Association of Postprandial Serum Triglyceride Concentration and Serum Canine Pancreatic Lipase Immunoreactivity in Overweight and Obese Dogs.
Verkest, K., Fleeman, L., Morton, J., Groen, S., Suchodolski, J., Steiner, J. and Rand, J. (2012), Journal of Veterinary Internal Medicine, 26: 46–53.
Hypertriglyceridaemia in dogs is suspected to increase the risk of developing pancreatitis. This study aimed to find if there was an association between postprandial serum triglyceride concentration and serum canine pancreatic lipase immunoreactivity (cPLI), a marker for pancreatic inflammation. Thirty five healthy client-owned dogs, of which 25 were overweight and 10 were obese, were included in the study. Serum triglyceride levels were measured before a meal and hourly for 12 hours after a meal. Fasting cPLI and canine trypsin-like immunoreactivity (cTLI) levels were measured. Three dogs had a fasting serum cPLI of 400ug/l or more, a concentration usually associated with evidence of pancreatic inflammation. The odds of high cPLI concentrations were 16.7 times higher in dogs that had peak postprandial triglyceride concentrations of 442mg/dl or more, compared to other dogs. Fasting triglyceride concentrations were not associated with cPLI concentrations. Over a four year follow up period, one of the dogs with a low fasting and peak postprandial triglyceride concentration developed clinical pancreatic disease, but none of the dogs with high triglyceride concentrations developed pancreatitis.
This study found that overweight and obese dogs with high peak postprandial serum triglyceride levels after a normal meal were more likely to have high serum cPLI concentrations, but this did not necessarily mean they would develop clinically important pancreatic disease.
Idiopathic Immune-Mediated Thrombocytopenia and Recent Vaccination in Dogs.
Huang, A., Moore, G. and Scott-Moncrieff, J. (2012), Journal of Veterinary Internal Medicine, 26: 142–148.
Vaccination has been implicated in causing various diseases in humans and animals, in the popular press and on the internet. One commonly cited potential consequence of vaccination in dogs is immune-mediated thrombocytopenia (ITP). This association has been demonstrated in children, but not in dogs. This retrospective case control study looked at 48 client-owned dogs with a presumed diagnosis of ITP and 96 age-matched controls with non-immune mediated disease. The median age at presentation for ITP was 7 years, with a range of 2 to 15 years. No breed association was noted. The number of dogs that were vaccinated within 42 days of the diagnosis of ITP was not statistically different than the number of dogs vaccinated within 42 days in the control group.
This study did not find evidence of a link between vaccination and ITP. However, a weak link cannot be ruled out because of the small population size.
Air sampling in the breathing zone of neonatal foals for prediction of subclinical Rhodococcus equi infection.
C. Chicken, G. Muscatello, J. Freestone, G.A. Anderson, G.F.Browning and J.R.Gilkerson Equine Veterinary Journal, 44, Issue 2: 127–250
Pneumonia caused by Rhodococcus equi is difficult to diagnose at the early stages leading to high morbidity and expensive and lengthy courses of antimicrobials. This study investigates whether air samples can be used to detect early rhodococcal pneumonia. Air samples from 53 foals of 2-10 days of age, and again from the same foals at 1-2 months. The samples were cultured and virulent R.equi isolates identified. Thoracic ultrasonography was used to definitively diagnose the presence or absence of Rhodococcal pneumonia at 1-2 months, whether or not clinical signs were present. Virulent R. equi was isolated from 19% of neonatal foals, and 45% of 1-2 month old foals, however there was no significant association between R .equi detection in air samples and ultrasonographic detection of R. equi abscesses. The majority of foals with R. equi abscesses detected ultrasonographically showed no clinical signs. The study also looked at haematological parameters of clinically infected foals and found those with rhodococcal pneumonia were more likely to have a leukocytosis than clinically normal foals. This study is interesting as the results contrast with previous studies that showed both infected foals and farms to have higher concentrations of R. equi in collected air samples.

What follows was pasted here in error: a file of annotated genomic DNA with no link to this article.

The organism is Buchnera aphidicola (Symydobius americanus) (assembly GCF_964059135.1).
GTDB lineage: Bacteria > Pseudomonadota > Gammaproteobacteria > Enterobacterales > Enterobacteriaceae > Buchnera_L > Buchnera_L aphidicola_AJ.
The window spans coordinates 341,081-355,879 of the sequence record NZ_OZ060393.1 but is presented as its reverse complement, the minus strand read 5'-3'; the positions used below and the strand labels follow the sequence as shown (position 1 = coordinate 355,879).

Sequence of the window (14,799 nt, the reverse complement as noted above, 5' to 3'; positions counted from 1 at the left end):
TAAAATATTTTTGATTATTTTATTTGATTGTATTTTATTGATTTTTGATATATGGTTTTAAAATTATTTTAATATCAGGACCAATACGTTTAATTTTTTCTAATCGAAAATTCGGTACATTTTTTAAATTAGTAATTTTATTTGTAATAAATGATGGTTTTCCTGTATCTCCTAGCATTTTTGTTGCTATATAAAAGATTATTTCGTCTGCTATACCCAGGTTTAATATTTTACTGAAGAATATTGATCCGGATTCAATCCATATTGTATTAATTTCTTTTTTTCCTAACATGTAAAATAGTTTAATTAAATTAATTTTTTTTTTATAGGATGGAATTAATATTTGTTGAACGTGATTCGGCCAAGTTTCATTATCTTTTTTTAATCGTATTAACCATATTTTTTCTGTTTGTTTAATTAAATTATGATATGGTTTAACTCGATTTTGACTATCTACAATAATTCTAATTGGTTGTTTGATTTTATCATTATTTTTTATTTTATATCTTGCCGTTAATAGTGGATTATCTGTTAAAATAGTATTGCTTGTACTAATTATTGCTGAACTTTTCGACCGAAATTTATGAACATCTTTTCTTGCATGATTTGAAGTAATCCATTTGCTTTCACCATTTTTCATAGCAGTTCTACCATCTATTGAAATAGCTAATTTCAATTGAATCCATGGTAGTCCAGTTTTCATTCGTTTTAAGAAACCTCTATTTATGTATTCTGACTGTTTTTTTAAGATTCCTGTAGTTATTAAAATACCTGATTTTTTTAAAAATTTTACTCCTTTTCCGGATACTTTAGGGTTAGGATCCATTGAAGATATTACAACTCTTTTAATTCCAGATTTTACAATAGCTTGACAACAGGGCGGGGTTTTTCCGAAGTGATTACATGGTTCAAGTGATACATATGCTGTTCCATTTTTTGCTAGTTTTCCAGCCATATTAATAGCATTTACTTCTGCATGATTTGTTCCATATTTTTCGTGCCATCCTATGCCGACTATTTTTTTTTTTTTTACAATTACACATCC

Air sampling is not a specific method for early diagnosis of rhodococcal pneumonia in foals.
European outbreaks of atypical myopathy in grazing horses (2006-2009): Determination of indicators for risk and prognostic factors.
van Galen G, Saegarman C, Marcillaud Pitel C, Patarin F, Amory H, Baily J.D, Cassart D, Gerber V, Hahn C, Harris P, Keen J.A, Kirschvink N, Lefere L, McGorum B, Muller J.M.V, Picavet M.T.J.E, Piercy R.J, Roscher K, Serteyn D, Unger L, van der Kolk J.H, van Loon G, Verwilghen D, Westermann C.M and Votion D.M Equine Veterinary Journal
This large scale European study aims to improve diagnosis and treatment of atypical myopathy (AM) through recognition of risk factors and factors affecting prognosis. This study differs from previous studies by the inclusion of cases with similar signs, which were unlikely to have AM in order to assist in defining AM cases and to provide prognostic indicators. 600 cases were allocated to AM cases (n=354) and non AM cases (n=69), with the remainder not being included due to insufficient data. The clinical signs strongly associated with the AM group compared to the non AM group were pigmenturia, normothermia, congested mucous membranes and increased serum CK activity, the latter being variable in early cases. Positive prognostic indicators (survival rate 26%) for AM cases were cases which remained standing, normothermia, normal mucous membranes and defecation. Poor prognostic indicators included recumbency, sweating, anorexia, dyspnea, tachypnea, tachycardia. The only treatment that had a significant effect on survival was the administration of vitamins and antioxidants. This study has allowed preventative measures to be advised, these include: stabling/limited grazing during high risk periods (autumn/spring), removal of dead leaves and wood, use of flat pasture without trees and provision of supplementary food during high risk periods.
Cases with similar clinical signs to AM can be considered more likely to have AM if they have pigmenturia, normothermia, congested mucous membranes and increased serum CK activity. Those which remain standing, with normal mucous membranes and pass faeces are more likely to survive and the provision of a vitamin and antioxidant supplement is associated with survival.